Re: Re: Re: help!
i'm going to be a jr. in high school this year,and i want to be at the top of my game by this spring. my question is my swing. when i swing with linear mechanics i make contact most of the time,but when i swing with rotational mechanics i have more power but the pitches i hit the most consistant are the low fastballs and curves. So should i work harder on the rotational mechanics or just take the easy way out and use linear mechanics. (when i throw my hands at the ball i usually inside out but with rotational i don't) I am a die hard baseball fanatic and my dream is to play pro baseball and i feel the only way i can accomplish that is to get maximum performance. If anyone can give me and opinion i would really appretiate it.
> > Swingman, I don't really know what linear mechanics are, but rotational mechanics are what most major league players use. If you have good pitch selection at the plate it will really help you. Until you have two strikes, look for a pitch in your happy area and don't swing if it is not there. Your goal should be to get 4-6 fastballs in 4 AB's and if you hit two of them hard you will be successful. It takes patience to do this, but then again it takes patience to become a good hitter too. Work hard on your rotational mechanics and get a good fastball to hit.
> > Doug
> I don't see how Doug doesn't understand what linear mechanics are, but knows what rotational mechanics are.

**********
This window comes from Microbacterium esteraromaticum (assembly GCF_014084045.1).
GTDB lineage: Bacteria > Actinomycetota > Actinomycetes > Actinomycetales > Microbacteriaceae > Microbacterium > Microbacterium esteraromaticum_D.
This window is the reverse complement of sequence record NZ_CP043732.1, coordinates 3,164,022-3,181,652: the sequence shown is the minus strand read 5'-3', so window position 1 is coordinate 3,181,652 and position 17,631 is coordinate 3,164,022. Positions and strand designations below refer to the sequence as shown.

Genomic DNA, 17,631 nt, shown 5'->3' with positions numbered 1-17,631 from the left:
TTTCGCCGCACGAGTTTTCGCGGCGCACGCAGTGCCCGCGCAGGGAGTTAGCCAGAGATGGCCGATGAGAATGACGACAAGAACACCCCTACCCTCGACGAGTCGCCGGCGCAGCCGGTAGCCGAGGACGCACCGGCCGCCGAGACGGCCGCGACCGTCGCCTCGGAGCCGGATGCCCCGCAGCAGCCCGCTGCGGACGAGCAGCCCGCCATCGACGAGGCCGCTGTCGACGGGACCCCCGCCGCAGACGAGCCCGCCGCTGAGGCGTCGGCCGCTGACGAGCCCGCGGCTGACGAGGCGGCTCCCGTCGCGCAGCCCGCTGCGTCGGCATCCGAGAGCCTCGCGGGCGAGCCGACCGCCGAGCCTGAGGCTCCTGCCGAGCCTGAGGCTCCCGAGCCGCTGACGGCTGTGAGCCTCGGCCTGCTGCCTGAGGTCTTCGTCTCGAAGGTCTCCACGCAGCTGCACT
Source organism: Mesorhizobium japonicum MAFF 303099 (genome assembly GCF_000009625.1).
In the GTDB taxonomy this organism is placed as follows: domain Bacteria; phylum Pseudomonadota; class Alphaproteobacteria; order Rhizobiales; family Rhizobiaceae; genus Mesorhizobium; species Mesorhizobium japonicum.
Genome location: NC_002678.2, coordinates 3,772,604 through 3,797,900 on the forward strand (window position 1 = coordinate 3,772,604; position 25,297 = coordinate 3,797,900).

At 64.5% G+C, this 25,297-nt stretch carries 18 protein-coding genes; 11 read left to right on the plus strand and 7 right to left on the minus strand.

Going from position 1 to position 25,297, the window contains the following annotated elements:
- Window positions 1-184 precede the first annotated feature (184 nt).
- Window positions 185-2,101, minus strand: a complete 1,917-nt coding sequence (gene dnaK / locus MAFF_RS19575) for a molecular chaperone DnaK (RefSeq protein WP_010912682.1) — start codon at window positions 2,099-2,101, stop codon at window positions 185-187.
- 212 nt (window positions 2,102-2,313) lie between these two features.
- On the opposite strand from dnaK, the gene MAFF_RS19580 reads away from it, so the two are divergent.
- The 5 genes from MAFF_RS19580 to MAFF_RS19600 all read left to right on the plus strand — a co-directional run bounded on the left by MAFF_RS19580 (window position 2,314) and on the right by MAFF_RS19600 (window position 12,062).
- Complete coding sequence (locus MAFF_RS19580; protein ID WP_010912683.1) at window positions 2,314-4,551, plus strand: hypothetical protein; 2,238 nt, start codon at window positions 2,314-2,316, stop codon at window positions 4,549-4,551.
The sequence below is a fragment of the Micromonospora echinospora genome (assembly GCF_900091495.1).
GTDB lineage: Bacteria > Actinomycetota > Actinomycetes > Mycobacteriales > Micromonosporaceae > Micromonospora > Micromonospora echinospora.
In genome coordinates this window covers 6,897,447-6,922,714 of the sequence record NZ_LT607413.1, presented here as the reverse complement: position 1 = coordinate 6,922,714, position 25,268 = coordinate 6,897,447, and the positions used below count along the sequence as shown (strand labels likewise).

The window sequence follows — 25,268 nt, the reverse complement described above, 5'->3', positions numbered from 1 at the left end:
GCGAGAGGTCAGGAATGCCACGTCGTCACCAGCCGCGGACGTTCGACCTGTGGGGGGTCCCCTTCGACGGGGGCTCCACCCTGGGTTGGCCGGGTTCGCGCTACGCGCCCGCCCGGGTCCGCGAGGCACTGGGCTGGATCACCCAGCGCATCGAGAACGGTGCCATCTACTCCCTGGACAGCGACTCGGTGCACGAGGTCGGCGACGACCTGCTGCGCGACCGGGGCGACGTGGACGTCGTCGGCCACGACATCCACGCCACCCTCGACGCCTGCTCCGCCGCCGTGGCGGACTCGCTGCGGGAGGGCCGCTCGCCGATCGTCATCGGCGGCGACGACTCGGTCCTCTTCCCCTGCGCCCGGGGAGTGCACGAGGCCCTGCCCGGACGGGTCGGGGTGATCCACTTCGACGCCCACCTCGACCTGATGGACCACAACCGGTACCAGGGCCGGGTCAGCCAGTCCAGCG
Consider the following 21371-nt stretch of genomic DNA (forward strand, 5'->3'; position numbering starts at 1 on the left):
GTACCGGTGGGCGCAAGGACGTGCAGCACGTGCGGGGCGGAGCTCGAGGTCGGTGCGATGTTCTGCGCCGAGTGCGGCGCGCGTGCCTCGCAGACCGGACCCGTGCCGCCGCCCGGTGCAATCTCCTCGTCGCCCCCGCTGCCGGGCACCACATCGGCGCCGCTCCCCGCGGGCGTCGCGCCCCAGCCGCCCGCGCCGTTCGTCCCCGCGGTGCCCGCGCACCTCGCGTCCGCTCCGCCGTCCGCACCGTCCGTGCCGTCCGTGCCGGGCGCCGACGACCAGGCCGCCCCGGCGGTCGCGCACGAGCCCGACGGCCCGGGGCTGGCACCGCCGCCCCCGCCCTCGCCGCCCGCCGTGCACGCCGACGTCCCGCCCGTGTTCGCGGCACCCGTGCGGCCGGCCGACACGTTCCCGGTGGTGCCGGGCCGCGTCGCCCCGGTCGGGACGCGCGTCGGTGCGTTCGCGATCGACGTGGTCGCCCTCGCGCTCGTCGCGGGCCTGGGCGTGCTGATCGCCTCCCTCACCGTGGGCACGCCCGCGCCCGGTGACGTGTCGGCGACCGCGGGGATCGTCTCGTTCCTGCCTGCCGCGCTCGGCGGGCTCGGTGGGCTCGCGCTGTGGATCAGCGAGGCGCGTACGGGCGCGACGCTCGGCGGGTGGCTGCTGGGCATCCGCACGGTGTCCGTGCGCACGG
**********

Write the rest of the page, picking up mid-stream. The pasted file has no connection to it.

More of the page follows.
> As for Swingman if you make as good contact rotational as you do linear, then work on rotational. If you aren't then stick to linear. If you can only hit low fastballs and curves with rotational, then at the pro level, you won't see any curves or low fastballs. You'll likely see nothing but high fastballs until you learn to hit high fastballs.
> You have a situation here. You do certain things with one technique, and you do other things with another technique. Find the technique that best works for you. And remember, contact is more important than power. You won't hit if you can't make contact. You have to hit the ball first before it goes over the fence, or in the gap, or up the middle.
> Ted Williams, in his book, says to experiment. Try different things, different bats, different stances, etc.
> And good luck!
just do what "feels right"...let your body teel you
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